As first reported on Rob Hatch's indispensable Web site, denverradio.net, an October 24 discussion about the potential change, with Thunder in favor of it and Reynolds opposed, deteriorated into a verbal fight that ended with Reynolds walking out mid-show and Thunder following shortly thereafter, leaving a producer to finish the program. The fun then continued off the air, with the personalities, joined by Schwartz, Alice program director Jim Lawson and newly named Emmis-Denver operations manager Mike Stern, competing to see who could shout the loudest. The day after, Greg and Bo returned to the studio to kiss and make up, and when a listener suggested that fans vote for or against the morning move, they embraced the idea. The results of the tally are scheduled to be announced on election day, November 7. This solution is so tidy that it's led some to believe that the entire altercation was staged for publicity purposes, something Schwartz denies. But he would, wouldn't he?
Meanwhile, more shenanigans were taking place behind the scenes. As confirmed by two excellent sources who don't want their names to appear in bold print, Clear Channel has been negotiating with Emmis to bring the Jamie and Danny show to one of its properties, KTCL-FM, far earlier than would have been possible under the current no-compete clause. In exchange, Clear Channel would allow White to do a separate program (with no contributions from Bonaduce) for Emmis's KFTK, a new, female-oriented FM talk outlet in St. Louis, where she was raised and got her start in radio. But complications arose: On October 26, KTCL began running spots hyping the impending arrival of Jamie and Danny before any pact had been signed. Since the two are still receiving money from Alice and will do so until January 1, Emmis types weren't pleased -- and at least one hints that the company would go to court to prevent KTCL from debuting the program before 2001. Meanwhile, at Clear Channel, decision-makers aren't saying for sure when the show will start up -- but they'd clearly prefer sooner over later.
Schwartz, who had hoped to spend last week focusing on his other Denver property, the Peak (where ditzy ex-MTV video jock Nina Blackwood introduced that station's new a.m. team, Howie Greene and Lisa Axe, late of San Bernardino, California) didn't have a lot to say about the White-Bonaduce situation; beyond pointing out that "Jamie and Danny are under contract to Alice until the end of the year," he declined comment. Clear Channel exec Mike O'Connor isn't showing all his cards, either, but he does confirm that "we think it's a good show -- and when we bought AMFM [Alice's previous owner], we had every intention of letting the Clear Channel Denver properties benefit from it."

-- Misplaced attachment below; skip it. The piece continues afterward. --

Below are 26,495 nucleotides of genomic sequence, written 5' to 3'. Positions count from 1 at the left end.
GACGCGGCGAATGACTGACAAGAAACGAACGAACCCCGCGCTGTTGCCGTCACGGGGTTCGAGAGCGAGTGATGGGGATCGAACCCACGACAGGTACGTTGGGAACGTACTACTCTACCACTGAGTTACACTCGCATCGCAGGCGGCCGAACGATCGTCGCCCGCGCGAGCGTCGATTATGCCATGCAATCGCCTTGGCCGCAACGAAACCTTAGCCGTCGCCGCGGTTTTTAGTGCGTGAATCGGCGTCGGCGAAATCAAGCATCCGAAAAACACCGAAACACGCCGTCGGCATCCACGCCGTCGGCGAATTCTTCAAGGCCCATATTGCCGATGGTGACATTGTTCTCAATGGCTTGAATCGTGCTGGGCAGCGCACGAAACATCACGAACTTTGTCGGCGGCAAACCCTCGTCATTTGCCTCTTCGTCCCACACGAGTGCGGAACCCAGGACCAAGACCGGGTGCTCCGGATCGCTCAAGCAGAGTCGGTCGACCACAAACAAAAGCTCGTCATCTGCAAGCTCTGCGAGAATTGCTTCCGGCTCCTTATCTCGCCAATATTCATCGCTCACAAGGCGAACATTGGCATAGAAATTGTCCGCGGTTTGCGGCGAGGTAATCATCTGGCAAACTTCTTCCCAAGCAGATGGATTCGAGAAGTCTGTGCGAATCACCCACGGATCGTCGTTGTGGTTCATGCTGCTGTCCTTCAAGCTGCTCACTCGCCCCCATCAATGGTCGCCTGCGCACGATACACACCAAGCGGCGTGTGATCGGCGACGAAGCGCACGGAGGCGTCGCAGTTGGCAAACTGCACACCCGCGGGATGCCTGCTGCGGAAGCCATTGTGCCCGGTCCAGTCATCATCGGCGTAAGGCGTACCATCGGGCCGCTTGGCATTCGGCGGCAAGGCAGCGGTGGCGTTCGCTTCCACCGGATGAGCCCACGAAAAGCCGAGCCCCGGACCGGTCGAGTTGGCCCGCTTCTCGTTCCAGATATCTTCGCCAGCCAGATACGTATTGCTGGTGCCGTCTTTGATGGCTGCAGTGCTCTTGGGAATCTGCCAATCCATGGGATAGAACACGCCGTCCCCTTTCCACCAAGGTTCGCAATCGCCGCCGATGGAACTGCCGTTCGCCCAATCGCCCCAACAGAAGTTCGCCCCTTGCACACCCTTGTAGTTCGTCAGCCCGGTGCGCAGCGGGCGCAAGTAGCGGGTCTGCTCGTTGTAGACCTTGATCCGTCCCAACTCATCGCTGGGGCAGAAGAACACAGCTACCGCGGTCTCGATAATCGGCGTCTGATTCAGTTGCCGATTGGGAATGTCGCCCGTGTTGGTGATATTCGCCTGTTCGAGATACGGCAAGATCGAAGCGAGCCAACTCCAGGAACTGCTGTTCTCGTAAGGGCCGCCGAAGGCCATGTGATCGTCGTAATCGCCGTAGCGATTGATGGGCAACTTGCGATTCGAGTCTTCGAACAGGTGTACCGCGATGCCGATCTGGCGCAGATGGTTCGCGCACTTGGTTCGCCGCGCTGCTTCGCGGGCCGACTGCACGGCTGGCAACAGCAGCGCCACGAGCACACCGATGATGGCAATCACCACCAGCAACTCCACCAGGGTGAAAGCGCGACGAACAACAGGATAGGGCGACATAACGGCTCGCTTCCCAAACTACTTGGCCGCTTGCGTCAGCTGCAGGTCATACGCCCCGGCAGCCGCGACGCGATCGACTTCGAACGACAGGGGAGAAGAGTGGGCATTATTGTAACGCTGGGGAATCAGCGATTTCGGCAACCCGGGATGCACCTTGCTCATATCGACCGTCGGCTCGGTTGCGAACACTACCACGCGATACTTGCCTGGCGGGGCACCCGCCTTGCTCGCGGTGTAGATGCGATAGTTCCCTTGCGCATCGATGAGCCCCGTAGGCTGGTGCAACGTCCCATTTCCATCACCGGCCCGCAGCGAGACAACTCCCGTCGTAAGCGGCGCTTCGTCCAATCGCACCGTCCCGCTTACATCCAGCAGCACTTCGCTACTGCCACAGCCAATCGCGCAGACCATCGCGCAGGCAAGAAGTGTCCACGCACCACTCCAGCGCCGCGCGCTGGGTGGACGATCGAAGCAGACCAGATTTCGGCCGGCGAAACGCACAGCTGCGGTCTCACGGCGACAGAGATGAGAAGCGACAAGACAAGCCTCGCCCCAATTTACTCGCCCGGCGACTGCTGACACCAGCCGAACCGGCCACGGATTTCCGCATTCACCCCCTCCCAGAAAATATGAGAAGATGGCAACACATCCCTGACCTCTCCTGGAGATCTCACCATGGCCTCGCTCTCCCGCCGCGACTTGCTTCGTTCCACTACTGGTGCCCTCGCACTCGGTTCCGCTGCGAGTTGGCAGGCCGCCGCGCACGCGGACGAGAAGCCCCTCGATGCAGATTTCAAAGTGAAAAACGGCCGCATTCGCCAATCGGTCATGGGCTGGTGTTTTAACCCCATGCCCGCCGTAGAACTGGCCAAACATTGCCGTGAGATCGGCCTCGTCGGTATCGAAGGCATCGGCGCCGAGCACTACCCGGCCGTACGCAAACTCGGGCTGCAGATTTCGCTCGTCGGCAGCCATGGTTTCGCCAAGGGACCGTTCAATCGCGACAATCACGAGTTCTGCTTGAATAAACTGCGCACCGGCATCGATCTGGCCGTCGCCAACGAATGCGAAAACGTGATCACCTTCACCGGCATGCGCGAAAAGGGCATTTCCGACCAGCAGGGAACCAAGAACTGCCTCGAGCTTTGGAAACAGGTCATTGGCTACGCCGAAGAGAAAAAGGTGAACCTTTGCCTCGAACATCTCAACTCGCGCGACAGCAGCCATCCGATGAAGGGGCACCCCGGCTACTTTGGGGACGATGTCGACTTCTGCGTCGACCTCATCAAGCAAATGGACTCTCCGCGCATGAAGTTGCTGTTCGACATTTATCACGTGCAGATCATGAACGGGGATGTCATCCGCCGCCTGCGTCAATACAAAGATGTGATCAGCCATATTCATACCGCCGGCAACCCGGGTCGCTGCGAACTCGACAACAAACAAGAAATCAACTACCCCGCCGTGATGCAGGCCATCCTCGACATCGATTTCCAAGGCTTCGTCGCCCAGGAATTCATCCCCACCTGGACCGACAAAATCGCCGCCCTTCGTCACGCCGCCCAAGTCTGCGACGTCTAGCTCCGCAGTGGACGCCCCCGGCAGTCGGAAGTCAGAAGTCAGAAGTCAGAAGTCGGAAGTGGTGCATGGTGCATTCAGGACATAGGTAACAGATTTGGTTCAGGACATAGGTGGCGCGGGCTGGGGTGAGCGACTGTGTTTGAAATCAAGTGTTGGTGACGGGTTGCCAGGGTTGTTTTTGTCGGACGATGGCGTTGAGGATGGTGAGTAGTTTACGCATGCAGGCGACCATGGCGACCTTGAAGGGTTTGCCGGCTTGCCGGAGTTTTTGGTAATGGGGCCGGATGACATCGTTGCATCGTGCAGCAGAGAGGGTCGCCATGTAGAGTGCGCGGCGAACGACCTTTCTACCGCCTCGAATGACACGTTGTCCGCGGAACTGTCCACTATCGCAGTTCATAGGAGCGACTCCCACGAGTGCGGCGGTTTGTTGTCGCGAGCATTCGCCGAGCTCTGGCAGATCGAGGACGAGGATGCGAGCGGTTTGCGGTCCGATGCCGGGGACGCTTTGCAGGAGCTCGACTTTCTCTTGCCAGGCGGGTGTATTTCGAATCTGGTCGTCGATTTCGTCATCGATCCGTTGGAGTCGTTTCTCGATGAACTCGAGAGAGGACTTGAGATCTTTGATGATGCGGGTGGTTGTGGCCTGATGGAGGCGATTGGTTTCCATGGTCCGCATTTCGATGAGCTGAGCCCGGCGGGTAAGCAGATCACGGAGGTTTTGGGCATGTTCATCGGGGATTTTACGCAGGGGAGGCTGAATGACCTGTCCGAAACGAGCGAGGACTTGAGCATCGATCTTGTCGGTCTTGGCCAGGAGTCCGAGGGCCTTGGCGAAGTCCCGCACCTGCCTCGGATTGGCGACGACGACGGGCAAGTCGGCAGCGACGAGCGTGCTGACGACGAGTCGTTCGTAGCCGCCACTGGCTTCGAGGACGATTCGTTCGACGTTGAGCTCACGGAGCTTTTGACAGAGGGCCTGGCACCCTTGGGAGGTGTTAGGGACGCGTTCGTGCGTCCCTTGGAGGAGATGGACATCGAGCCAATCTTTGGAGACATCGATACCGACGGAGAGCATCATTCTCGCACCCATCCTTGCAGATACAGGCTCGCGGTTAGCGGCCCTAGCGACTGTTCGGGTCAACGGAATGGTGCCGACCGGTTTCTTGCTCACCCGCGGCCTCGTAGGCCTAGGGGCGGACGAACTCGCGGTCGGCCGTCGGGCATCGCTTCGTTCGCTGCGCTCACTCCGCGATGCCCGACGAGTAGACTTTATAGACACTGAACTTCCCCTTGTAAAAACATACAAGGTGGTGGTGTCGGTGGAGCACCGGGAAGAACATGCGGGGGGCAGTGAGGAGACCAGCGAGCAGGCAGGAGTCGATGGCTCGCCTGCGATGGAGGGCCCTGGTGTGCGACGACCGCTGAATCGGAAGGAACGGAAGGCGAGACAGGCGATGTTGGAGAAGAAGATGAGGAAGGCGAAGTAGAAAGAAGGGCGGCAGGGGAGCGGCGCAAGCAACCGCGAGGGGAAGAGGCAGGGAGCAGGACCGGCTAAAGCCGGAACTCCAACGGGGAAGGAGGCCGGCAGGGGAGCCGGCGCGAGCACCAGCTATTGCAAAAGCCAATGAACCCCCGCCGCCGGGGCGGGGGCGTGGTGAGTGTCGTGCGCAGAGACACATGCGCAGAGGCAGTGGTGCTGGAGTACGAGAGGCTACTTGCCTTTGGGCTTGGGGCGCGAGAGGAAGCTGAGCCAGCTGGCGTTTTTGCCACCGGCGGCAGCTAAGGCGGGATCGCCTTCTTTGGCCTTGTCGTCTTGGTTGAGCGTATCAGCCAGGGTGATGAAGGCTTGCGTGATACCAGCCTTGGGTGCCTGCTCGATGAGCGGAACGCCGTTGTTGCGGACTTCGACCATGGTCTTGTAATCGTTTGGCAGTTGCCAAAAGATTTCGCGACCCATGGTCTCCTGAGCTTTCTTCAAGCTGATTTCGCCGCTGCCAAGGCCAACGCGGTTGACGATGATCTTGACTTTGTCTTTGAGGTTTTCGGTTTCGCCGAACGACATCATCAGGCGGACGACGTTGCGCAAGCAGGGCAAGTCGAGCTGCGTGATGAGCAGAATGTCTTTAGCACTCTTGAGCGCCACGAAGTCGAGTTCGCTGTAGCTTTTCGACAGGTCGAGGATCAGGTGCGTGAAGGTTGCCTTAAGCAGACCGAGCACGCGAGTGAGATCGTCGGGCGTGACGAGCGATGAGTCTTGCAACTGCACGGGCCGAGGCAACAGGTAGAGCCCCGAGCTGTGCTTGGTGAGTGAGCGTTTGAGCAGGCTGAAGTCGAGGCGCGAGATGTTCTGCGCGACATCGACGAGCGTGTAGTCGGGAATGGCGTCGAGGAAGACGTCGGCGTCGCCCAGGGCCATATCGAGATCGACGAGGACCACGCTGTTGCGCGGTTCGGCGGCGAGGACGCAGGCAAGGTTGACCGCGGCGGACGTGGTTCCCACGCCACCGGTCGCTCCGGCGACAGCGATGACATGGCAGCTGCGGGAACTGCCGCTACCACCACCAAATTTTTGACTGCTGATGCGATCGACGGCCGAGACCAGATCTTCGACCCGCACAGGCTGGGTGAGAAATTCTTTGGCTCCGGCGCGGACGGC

That KTCL is Jamie and Danny's likely destination may leave fans of the outlet from its days as Denver's primary alterna-rock signal feeling disgruntled. But they shouldn't be surprised. Clear Channel has mainly employed it as a battering ram against competitors -- hence its current "'80s, '90s and Beyond" format, intended to counter the Peak's back-to-the-'80s sound -- and the presence of Jamie and Danny could well help the company injure Alice, too. But there's no shortage of irony in the fact that another Clear Channel station, KISS-FM, recently launched with a blitz of promos ridiculing White and Bonaduce as stupid and annoying; one featured a White impressionist whose laugh sounded like a donkey braying and another sported the line "Sorry, Danny, this isn't a Partridge Family reunion."
The timing of these attacks on a program that's soon to be part of the local Clear Channel family "is kind of funny," O'Connor concedes. "But our intention all along was to take the Jamie and Danny show. The stations do what they have to do to remain competitive."
You said a mouthful, pal.